In 1957, the United States had just a few launch vehicles at its disposal: the Navy's tiny and unreliable Vanguard and the Army's Redstone IRBM-based Juno. Within just a couple of years of the launch of Sputnik, the Americans possessed a large stable of rocket boosters--thanks to the new IRBMs and ICBMs coming on-line. The Thor IRBM provided the base for the Thor Able and Thor Agena launchers (the former using a Vanguard second stage, the latter using a top-secret military stage). The former went through such teething difficulties that alternatives were considered, but the bugs were eventually worked out of the system, and the booster evolved into the reliable Thor Delta system. The flakiness of the Thor Able kept the Jupiter-based Juno II in business until 1961, however. Juno II's replacement, the new solid-fueled Scout, entered service early that year. The civilian version of the Thor Agena, the Thor Vega, never panned out.

    America's first ICBM, the Atlas, was to be the base for a whole family of boosters. The Atlas Able was an unmitigated failure, but the Atlas Agena enjoyed success and provided the heaviest launch capability of the time.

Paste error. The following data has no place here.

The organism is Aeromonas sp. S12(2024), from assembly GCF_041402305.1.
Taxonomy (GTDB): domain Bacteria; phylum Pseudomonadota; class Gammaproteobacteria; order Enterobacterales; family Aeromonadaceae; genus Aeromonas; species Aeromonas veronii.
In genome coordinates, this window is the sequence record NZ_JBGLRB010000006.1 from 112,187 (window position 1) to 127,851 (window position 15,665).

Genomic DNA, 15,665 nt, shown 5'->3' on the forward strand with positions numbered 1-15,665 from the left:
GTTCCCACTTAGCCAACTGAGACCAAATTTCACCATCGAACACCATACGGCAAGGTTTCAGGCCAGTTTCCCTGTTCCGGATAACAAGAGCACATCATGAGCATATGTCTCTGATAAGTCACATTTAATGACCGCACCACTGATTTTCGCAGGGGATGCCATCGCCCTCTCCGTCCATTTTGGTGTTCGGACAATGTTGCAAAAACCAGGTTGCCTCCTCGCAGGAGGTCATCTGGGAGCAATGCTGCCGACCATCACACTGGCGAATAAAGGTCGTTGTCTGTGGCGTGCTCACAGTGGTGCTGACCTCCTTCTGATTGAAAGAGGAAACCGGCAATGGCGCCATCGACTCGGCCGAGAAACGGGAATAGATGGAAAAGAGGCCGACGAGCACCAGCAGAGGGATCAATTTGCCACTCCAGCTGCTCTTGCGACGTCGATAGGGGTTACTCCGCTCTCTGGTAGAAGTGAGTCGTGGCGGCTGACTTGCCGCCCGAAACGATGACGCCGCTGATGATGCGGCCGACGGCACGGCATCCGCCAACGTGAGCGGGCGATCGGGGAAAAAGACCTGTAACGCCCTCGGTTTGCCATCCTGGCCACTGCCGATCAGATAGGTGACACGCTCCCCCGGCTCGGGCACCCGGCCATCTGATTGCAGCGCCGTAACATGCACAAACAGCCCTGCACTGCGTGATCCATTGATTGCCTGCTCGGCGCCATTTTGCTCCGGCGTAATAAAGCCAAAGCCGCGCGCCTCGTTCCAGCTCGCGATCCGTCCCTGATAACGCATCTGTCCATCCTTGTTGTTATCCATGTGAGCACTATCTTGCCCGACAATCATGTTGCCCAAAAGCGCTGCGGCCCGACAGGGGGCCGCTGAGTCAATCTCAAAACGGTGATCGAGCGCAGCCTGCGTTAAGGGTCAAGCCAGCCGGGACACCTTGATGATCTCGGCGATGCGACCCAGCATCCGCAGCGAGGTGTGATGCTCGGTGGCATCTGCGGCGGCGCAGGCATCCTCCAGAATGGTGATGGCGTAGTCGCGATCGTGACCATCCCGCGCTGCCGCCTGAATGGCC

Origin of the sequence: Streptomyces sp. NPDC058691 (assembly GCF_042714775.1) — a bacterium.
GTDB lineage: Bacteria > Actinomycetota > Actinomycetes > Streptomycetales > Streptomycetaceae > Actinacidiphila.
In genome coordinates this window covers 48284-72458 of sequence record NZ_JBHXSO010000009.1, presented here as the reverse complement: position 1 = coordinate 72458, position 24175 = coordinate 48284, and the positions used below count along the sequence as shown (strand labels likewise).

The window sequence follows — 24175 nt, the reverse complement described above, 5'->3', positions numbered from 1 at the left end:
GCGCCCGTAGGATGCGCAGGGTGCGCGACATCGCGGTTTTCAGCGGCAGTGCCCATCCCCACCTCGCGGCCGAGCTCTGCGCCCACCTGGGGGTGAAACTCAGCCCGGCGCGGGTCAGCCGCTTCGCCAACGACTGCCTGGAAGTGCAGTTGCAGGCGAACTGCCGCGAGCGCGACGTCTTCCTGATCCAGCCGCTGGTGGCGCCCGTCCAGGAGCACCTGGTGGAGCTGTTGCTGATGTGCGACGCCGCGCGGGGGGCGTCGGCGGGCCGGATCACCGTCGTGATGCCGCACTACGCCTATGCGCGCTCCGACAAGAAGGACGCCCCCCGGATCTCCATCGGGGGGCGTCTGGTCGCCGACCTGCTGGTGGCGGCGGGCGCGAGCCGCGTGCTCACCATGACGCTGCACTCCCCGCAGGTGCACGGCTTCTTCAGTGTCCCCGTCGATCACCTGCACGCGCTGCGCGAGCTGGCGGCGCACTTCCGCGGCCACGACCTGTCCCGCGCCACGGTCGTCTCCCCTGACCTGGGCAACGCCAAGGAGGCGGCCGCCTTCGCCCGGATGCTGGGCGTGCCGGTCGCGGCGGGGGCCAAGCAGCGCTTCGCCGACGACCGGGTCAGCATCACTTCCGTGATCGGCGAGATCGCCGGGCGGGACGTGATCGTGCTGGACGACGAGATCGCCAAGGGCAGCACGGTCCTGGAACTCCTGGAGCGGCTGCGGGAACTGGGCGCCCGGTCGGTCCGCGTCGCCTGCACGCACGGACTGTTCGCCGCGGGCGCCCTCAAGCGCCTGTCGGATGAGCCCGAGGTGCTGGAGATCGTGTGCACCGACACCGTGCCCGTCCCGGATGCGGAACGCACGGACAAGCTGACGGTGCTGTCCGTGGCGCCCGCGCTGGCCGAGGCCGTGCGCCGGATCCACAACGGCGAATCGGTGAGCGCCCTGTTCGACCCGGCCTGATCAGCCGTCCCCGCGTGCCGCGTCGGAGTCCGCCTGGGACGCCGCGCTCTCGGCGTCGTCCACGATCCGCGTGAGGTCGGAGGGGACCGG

As of 1959, the Titan 1 (based on the Titan ICBM) was slated to launch the planned successor to the X-15b (tentatively labeled X-20), but its use of toxic fuels and the scheduled arrival of the Titan 2 in 1962 quickly eliminated the Titan 1 from consideration as a booster.

    Civilian projects included the Centaur second stage. Conceived at the same time as the canceled Vega, the Centaur would cheaply launch moderately heavy payloads to geosynchronous orbit and beyond. A desultory design schedule delayed completion until 1965.

    On the other hand, development by Von Braun and Co. of the enormous Saturn I continued with little impediment, flight testing to begin in late 1961. With luck, the huge (and expensive) booster would be operational in 1964. While the Saturn I itself had limited application potential, it would provide heavy launch capability in that critical window between 1964 and 1966 should the civilian or military agencies need it for any projects. More importantly, the Saturn I could be upgraded to serve as a heavy booster in support of initial NASA lunar missions.